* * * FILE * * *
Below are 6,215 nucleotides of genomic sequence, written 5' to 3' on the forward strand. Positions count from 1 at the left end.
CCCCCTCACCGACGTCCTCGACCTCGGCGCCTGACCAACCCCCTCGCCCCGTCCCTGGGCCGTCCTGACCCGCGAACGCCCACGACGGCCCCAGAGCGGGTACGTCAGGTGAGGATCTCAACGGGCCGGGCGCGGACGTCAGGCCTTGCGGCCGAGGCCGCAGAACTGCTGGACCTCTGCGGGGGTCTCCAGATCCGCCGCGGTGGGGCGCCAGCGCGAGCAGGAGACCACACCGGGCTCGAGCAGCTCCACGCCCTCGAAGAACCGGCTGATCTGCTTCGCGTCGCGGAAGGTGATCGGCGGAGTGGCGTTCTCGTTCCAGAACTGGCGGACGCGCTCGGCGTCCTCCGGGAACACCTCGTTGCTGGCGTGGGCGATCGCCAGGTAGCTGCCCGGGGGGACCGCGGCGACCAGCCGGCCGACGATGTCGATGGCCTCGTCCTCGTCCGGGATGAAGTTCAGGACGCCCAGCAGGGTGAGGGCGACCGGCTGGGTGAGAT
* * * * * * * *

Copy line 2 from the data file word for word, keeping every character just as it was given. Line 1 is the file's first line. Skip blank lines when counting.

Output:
CCCCCTCACCGACGTCCTCGACCTCGGCGCCTGACCAACCCCCTCGCCCCGTCCCTGGGCCGTCCTGACCCGCGAACGCCCACGACGGCCCCAGAGCGGGTACGTCAGGTGAGGATCTCAACGGGCCGGGCGCGGACGTCAGGCCTTGCGGCCGAGGCCGCAGAACTGCTGGACCTCTGCGGGGGTCTCCAGATCCGCCGCGGTGGGGCGCCAGCGCGAGCAGGAGACCACACCGGGCTCGAGCAGCTCCACGCCCTCGAAGAACCGGCTGATCTGCTTCGCGTCGCGGAAGGTGATCGGCGGAGTGGCGTTCTCGTTCCAGAACTGGCGGACGCGCTCGGCGTCCTCCGGGAACACCTCGTTGCTGGCGTGGGCGATCGCCAGGTAGCTGCCCGGGGGGACCGCGGCGACCAGCCGGCCGACGATGTCGATGGCCTCGTCCTCGTCCGGGATGAAGTTCAGGACGCCCAGCAGGGTGAGGGCGACCGGCTGGGTGAGAT